Review Summary: The Strokes' first album in five years shows the band can still pull those old tricks.
Did you know that Beavis and Butthead is beginning to produce new episodes" Mike Judge said in an interview for Rolling Stone that it was high time for Beavis and Butthead to make a reappearance, because ridiculous pop music was once again dominating the charts and beginning to take itself far too seriously.
It’s an era that’s Gaga for, well, you know, and sixteen-year-olds with sixties haircuts top the pops. Are the dimwitted adventures of Beavis and Butthead enough to shake things up, or do they need some backup" In this case, The Strokes represent the musical front of a dual attack against overproduced pop.
This is exactly what happened in 2001, when Britney, Xtina and Jessica were fighting for the top slot. Along came The Strokes with their debut album, Is This It", and single-handedly ushered in the garage-band movement of the early ‘aughts.
But will lightning strike twice for Julian Casablancas and crew" All the elements are in place here – simple, almost simplistic arrangements, crunchy three-chord guitar, and vocals that swing wildly from barbiturate drone to jagged yelp. Yes, although we haven’t heard much from the Noise Boys of New York for the past five years, they’ve been busy at work in the studio working on a new album (since 2009, actually), and apparently it’s been quite a tortuous experience. Band members have independently verified that the process involved some rather disparate ideas about what the album should be and how best to get there.
Now that Angles is here, I can confidently say that this is classic Strokes – irresistibly catchy guitar hooks, soaring choruses and abrupt endings. If anything, it reminds me most strongly of Room on Fire, 2003’s superb sophomore effort. Although lacking in the absolute cannonball momentum of Is This It", Room on Fire demonstrated the Strokes’ capacity to surprise the listener with deceptively simple trickery.
Angles shows that despite the long hiatus, the boys are up to their old tricks. Angles turns sharply, weaves through traffic and doesn’t use its blinker. Although nearly all of the tracks retain the crunch and snap of classic Strokes, the variety therein is remarkable. “Under Cover of Darkness,” the album’s leading single, experiments with unusual, slightly discordant intervals and neck-snapping turnarounds. “Two Kinds of Happiness” is at times a half-Cars, half-Blondie tribute to the 80s, and suddenly reverts to a more familiar garage shuffle. “You’re So Right” is a bizarro-world inversion of “River of Brakelights,” the standout number from Casablancas’ previous solo effort.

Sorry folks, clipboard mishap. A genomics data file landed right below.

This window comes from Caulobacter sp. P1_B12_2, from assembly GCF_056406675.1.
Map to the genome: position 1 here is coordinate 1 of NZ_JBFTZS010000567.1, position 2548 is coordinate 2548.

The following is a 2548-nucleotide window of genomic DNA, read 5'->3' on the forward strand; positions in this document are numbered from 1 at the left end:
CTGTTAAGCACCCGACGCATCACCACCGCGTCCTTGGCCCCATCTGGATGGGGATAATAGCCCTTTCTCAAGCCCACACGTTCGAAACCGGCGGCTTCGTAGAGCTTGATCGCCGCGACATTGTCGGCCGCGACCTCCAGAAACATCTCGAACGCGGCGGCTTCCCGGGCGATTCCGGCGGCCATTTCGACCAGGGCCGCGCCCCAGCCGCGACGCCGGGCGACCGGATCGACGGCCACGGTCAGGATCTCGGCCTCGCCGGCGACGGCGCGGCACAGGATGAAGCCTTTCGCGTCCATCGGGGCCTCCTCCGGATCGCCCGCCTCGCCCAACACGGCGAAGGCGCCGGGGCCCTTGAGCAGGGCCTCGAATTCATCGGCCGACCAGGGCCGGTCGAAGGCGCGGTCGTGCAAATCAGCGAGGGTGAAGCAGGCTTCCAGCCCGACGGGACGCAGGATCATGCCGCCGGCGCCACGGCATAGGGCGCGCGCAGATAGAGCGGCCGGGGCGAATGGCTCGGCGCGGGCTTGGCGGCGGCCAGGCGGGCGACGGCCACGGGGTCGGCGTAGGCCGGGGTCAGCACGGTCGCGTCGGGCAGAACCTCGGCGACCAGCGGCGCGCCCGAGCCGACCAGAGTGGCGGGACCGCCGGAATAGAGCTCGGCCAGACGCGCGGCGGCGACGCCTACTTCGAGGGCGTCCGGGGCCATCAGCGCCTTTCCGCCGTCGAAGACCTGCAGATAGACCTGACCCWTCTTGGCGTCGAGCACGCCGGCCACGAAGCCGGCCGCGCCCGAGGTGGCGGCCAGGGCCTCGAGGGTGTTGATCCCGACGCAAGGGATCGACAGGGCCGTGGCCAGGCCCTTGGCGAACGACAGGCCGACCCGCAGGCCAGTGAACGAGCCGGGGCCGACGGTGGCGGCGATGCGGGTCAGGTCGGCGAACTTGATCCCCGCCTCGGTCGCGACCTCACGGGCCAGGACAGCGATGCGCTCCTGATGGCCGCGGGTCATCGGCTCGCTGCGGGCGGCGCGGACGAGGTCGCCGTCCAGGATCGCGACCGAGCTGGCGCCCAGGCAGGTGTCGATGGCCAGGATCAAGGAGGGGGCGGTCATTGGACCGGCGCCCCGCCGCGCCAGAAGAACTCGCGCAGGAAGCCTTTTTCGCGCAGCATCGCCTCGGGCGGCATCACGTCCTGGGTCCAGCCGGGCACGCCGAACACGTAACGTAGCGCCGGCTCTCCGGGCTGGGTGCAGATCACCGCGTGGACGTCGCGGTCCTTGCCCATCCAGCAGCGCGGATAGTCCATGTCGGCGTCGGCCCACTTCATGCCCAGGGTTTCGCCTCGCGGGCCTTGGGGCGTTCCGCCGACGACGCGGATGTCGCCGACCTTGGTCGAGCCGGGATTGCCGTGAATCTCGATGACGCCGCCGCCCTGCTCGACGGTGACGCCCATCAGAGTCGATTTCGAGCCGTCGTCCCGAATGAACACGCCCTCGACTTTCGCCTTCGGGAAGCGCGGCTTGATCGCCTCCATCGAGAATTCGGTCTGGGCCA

Although known primarily for noisy anthems like “Last Night” and “Reptillia,” The Strokes certainly aren’t afraid of a little musical empty space, as the quiet simplicity of “Call Me Back” demonstrates – a song whose ending is so weird that you can’t imagine anything else going there.
One of my favorite things about The Strokes’ music is that its very simplicity hints at a musical complexity hiding in between the lines. It’s a bit like a good beer. Sure, it’s got that upfront, unmistakably beer-y flavor, but as you swish it around in your mouth, you detect those weird flavors sommeliers and cicerones are always going on about – a note of cinnamon, a hint of rose, a delicate, nutty aftertaste. Maybe it’s overtones, maybe I’m hearing things, but The Strokes’ simple, barebones arrangements imply lush instrumentation through the lack thereof.
Like beer, it’s those little overtones that separate cheap swill from liquid gold, especially when they’re superficially so similar. Don’t be fooled by Angles’s apparent simplicity – there’s a lot there to taste.